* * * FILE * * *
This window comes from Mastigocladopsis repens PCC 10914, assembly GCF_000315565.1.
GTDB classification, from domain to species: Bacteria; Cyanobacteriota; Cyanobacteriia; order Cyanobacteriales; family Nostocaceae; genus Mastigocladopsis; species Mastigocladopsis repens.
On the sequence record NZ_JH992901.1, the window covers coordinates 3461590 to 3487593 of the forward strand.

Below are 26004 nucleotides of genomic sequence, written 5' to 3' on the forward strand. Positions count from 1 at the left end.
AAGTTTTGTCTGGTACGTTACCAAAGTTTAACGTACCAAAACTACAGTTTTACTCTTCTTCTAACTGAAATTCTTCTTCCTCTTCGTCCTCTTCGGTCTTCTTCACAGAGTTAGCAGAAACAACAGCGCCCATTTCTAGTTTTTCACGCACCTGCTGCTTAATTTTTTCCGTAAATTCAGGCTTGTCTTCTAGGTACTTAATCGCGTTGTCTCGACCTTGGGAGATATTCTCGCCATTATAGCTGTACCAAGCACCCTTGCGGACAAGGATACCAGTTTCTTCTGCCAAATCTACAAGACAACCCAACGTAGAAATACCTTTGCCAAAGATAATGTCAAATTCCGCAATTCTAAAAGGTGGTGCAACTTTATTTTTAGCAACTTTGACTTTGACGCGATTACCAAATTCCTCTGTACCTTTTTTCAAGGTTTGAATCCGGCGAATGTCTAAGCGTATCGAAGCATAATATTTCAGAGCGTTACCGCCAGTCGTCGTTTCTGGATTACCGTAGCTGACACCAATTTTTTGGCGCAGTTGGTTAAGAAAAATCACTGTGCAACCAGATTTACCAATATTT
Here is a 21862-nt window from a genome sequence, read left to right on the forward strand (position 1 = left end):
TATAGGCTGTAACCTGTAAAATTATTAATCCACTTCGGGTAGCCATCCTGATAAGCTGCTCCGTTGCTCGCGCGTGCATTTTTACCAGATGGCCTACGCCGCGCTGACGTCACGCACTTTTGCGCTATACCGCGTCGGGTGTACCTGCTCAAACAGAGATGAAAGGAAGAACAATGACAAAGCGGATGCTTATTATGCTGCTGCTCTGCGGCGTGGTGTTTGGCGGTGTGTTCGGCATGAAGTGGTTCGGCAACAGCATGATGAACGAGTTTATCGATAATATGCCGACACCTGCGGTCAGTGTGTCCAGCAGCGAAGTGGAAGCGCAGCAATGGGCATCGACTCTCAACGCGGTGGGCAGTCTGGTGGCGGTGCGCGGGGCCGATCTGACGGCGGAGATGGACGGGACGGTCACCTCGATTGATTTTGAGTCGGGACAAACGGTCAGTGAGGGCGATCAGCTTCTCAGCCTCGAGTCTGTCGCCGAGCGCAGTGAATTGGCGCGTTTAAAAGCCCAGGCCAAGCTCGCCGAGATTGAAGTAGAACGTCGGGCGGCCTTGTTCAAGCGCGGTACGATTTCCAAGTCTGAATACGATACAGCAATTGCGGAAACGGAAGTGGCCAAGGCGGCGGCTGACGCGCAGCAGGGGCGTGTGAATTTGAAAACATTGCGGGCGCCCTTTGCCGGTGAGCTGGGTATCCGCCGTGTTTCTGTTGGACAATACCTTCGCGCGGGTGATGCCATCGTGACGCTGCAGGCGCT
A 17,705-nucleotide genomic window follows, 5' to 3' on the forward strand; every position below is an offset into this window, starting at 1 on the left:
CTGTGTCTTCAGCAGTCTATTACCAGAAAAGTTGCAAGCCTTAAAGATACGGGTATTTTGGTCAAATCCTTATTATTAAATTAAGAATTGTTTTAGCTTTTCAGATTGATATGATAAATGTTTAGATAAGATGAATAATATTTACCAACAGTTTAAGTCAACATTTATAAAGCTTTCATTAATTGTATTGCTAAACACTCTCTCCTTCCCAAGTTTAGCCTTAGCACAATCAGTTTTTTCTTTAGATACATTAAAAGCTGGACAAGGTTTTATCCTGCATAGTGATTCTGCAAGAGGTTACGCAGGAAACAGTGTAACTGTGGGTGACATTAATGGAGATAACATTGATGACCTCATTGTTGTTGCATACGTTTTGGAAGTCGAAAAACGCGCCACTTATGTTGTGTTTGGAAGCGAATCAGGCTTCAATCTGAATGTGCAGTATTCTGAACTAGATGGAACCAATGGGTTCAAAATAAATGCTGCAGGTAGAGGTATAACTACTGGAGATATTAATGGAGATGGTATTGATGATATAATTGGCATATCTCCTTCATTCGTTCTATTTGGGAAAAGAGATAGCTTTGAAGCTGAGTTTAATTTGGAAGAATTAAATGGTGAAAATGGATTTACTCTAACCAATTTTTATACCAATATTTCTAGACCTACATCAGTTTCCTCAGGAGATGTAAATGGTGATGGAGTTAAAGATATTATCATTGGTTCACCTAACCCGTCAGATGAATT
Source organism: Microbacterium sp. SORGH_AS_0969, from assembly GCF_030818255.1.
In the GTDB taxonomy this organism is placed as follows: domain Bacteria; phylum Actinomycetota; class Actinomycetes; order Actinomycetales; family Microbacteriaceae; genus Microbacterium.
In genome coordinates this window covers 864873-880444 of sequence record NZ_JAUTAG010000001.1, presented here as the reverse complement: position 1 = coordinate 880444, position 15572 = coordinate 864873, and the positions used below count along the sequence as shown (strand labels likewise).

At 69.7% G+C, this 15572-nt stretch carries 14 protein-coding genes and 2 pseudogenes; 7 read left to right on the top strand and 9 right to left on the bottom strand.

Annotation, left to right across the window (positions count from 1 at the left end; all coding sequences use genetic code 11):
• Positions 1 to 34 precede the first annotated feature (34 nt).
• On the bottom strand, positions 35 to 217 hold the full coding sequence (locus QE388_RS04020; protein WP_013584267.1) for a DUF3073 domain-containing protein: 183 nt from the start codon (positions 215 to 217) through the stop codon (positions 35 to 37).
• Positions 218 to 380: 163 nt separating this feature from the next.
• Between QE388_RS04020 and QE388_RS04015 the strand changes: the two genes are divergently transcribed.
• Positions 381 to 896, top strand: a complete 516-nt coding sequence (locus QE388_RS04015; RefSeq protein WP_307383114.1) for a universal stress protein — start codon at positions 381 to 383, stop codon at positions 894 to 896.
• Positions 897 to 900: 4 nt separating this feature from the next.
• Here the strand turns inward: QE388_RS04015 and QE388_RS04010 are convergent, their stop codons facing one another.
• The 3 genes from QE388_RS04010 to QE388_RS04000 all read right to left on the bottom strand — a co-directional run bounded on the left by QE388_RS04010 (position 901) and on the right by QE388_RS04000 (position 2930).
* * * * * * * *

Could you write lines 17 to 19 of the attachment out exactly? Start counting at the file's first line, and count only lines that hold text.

• Positions 218 to 380: 163 nt separating this feature from the next.
• Between QE388_RS04020 and QE388_RS04015 the strand changes: the two genes are divergently transcribed.
• Positions 381 to 896, top strand: a complete 516-nt coding sequence (locus QE388_RS04015; RefSeq protein WP_307383114.1) for a universal stress protein — start codon at positions 381 to 383, stop codon at positions 894 to 896.